Once a commercial mecca of thriving, African-American enterprise, the Metro Shopping Plaza in South Memphis is mostly vacant and its future is uncertain. (Photo: Karanja A. Ajanaku)

A once-bustling center of African-American-owned businesses was scheduled for auction on Friday (Nov. 16) until an online banner that appeared early Wednesday announced that the auction had been cancelled.

No additional information was offered nor readily available.

It’s uncertain if or when the auction of the Metro Shopping Plaza property at 432 East E.H.Crump Blvd. – a 38126 – will be re-scheduled. At least one pastor sees the reprieve as another opportunity to acquire the complex.

“We have purchased all of the adjacent lots around the church,” said the Rev. Roger R. Brown of Greater White Stone Baptist Church. “We want to revitalize this area. Our community development component called ‘The Stone’ has been reaching out to corporate and non-profit partners to refurbish apartments on Wellington. We have already created a Wi-Fi park at Williams Street and Wellington so anyone can have access to the Internet.”

The shopping complex mostly is vacant now, but residents who frequented it through the ’70s and ’80s remember a commercial mecca of thriving, African-American enterprise – beauty shops, barbers, food spots, spaces for meetings and community organization.

The Mahalia Jackson Chicken Franchise opened there in 1968, a few months after the assassination of Dr. Martin Luther King Jr.

“My father was a cook (there),” said Brenda Herring. “We loved going up there. Everybody I knew loved going there. The chicken was good, but I think it was just the idea of eating chicken from Mahalia Jackson. I was so sad to see it close down.”

Pastor Brown recalled the South Memphis block party and homecoming held earlier this year.

“I remember (former Mayor and Memphis City Schools Supt.) Dr. (Willie W.) Herenton standing out there on the steps of Larose (Elementary) School. He was emotional as he reflected on growing up here in South Memphis. He was a student at LaRose.

“Dr. Herenton came back to teach; then he became the principal, and from there, the superintendent of schools. And of course, our first black mayor. Dr. Herenton loves South Memphis, and we love Dr. Herenton.”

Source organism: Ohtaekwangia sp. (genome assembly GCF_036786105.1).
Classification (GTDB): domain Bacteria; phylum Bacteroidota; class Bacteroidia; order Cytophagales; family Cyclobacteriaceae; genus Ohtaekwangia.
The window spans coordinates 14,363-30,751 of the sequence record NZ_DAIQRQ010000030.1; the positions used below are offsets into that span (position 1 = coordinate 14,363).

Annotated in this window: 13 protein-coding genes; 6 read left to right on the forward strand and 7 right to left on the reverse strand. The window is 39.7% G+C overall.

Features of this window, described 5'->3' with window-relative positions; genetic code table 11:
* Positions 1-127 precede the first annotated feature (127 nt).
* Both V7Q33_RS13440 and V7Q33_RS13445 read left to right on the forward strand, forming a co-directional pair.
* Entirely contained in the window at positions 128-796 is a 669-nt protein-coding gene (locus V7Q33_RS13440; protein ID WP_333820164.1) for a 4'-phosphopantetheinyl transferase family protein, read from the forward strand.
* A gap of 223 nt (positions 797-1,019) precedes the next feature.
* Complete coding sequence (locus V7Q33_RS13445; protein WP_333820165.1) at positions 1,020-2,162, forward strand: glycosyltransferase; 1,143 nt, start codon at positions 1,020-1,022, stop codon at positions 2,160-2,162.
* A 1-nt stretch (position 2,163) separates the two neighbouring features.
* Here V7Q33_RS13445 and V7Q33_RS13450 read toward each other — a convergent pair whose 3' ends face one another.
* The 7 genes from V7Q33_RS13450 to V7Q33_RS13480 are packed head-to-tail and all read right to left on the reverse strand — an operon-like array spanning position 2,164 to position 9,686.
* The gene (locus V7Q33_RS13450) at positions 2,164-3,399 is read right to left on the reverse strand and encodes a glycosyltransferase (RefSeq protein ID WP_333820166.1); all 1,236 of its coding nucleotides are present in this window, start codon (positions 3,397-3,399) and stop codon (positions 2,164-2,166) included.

Two years ago, Brown told the church’s board he would like to acquire the shopping center. Under the church’s community development work, he wants to revitalize the space, bring it back to where it once was.

“We don’t have a skating rink in our community,” said Brown. “There is no bowling alley or place for recreation for our young people. The skating rink on Third Street is closed now. The Boys and Girls Club on Orleans is closed. The YMCA on Lauderdale is closed. I would love a skating rink there. Also, we want an office for Workforce Development, housing assistance, entreprenuership – a resource center where people can come and get the help they need.”

He believes Metro Shopping Plaza can prosper again “if we can enlist the help of partners to restore it. We don’t want this valuable property to go the way of gentrification because when they are finished, our folk won’t be able to stay here. The area will not be refurbished for us. We won’t be able to afford it.”

Recalling the center’s prime time, Lynn Jackson, “It would be wonderful if we could save the shopping center and keep it in our community. …Maybe God is just giving us a little more time with the auction canceling and all.

“We can’t bring back the past, but we can give our young people a taste of how great it was to see black business owners right over there at Metro. That would be just wonderful.”

According to the Morris Realty Auction office, the shopping center was to be auctioned at the direction of Regions Bank before the online cancellation was posted.